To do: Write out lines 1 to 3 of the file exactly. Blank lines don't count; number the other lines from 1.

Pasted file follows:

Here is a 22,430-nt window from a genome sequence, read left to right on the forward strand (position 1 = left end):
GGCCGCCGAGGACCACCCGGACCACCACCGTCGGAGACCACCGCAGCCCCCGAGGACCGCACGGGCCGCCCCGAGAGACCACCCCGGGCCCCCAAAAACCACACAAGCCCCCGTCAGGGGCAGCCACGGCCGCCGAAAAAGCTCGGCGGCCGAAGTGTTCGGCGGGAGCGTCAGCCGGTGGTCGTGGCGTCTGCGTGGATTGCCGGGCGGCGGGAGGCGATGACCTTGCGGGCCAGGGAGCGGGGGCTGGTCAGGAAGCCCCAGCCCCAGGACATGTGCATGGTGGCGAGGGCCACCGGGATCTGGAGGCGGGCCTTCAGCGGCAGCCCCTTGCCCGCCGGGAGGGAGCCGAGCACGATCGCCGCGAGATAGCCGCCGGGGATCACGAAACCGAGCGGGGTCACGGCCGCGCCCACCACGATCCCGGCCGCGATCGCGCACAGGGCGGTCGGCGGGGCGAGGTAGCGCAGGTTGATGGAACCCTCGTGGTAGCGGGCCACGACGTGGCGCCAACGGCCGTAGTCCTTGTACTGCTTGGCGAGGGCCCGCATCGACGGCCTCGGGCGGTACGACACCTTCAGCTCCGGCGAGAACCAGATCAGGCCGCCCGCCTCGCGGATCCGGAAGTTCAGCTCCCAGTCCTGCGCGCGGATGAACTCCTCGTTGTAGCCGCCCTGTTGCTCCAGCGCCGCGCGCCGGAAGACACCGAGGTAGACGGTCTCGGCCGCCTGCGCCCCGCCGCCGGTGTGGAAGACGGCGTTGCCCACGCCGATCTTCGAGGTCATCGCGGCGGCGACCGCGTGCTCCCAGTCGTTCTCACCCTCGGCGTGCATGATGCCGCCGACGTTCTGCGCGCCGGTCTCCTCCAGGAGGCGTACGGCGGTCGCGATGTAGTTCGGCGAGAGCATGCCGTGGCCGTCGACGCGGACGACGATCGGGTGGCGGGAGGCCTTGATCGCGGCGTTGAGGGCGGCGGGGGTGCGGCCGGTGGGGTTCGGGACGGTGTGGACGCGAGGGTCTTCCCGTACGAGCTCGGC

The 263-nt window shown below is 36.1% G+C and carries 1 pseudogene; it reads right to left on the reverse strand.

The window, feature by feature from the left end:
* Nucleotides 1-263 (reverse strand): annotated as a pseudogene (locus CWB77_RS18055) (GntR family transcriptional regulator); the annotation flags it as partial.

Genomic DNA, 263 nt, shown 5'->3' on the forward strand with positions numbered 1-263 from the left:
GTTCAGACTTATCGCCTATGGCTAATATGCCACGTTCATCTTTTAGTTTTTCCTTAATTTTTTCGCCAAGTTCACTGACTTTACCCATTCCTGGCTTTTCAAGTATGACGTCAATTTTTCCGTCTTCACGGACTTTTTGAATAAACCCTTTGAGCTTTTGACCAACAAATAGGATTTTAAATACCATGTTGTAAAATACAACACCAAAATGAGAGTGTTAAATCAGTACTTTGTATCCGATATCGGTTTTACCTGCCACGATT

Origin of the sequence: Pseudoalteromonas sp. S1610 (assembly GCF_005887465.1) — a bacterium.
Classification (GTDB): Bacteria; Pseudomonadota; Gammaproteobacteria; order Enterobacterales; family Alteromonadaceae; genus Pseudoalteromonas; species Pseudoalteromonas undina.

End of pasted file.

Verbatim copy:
Here is a 22,430-nt window from a genome sequence, read left to right on the forward strand (position 1 = left end):
GGCCGCCGAGGACCACCCGGACCACCACCGTCGGAGACCACCGCAGCCCCCGAGGACCGCACGGGCCGCCCCGAGAGACCACCCCGGGCCCCCAAAAACCACACAAGCCCCCGTCAGGGGCAGCCACGGCCGCCGAAAAAGCTCGGCGGCCGAAGTGTTCGGCGGGAGCGTCAGCCGGTGGTCGTGGCGTCTGCGTGGATTGCCGGGCGGCGGGAGGCGATGACCTTGCGGGCCAGGGAGCGGGGGCTGGTCAGGAAGCCCCAGCCCCAGGACATGTGCATGGTGGCGAGGGCCACCGGGATCTGGAGGCGGGCCTTCAGCGGCAGCCCCTTGCCCGCCGGGAGGGAGCCGAGCACGATCGCCGCGAGATAGCCGCCGGGGATCACGAAACCGAGCGGGGTCACGGCCGCGCCCACCACGATCCCGGCCGCGATCGCGCACAGGGCGGTCGGCGGGGCGAGGTAGCGCAGGTTGATGGAACCCTCGTGGTAGCGGGCCACGACGTGGCGCCAACGGCCGTAGTCCTTGTACTGCTTGGCGAGGGCCCGCATCGACGGCCTCGGGCGGTACGACACCTTCAGCTCCGGCGAGAACCAGATCAGGCCGCCCGCCTCGCGGATCCGGAAGTTCAGCTCCCAGTCCTGCGCGCGGATGAACTCCTCGTTGTAGCCGCCCTGTTGCTCCAGCGCCGCGCGCCGGAAGACACCGAGGTAGACGGTCTCGGCCGCCTGCGCCCCGCCGCCGGTGTGGAAGACGGCGTTGCCCACGCCGATCTTCGAGGTCATCGCGGCGGCGACCGCGTGCTCCCAGTCGTTCTCACCCTCGGCGTGCATGATGCCGCCGACGTTCTGCGCGCCGGTCTCCTCCAGGAGGCGTACGGCGGTCGCGATGTAGTTCGGCGAGAGCATGCCGTGGCCGTCGACGCGGACGACGATCGGGTGGCGGGAGGCCTTGATCGCGGCGTTGAGGGCGGCGGGGGTGCGGCCGGTGGGGTTCGGGACGGTGTGGACGCGAGGGTCTTCCCGTACGAGCTCGGC

The 263-nt window shown below is 36.1% G+C and carries 1 pseudogene; it reads right to left on the reverse strand.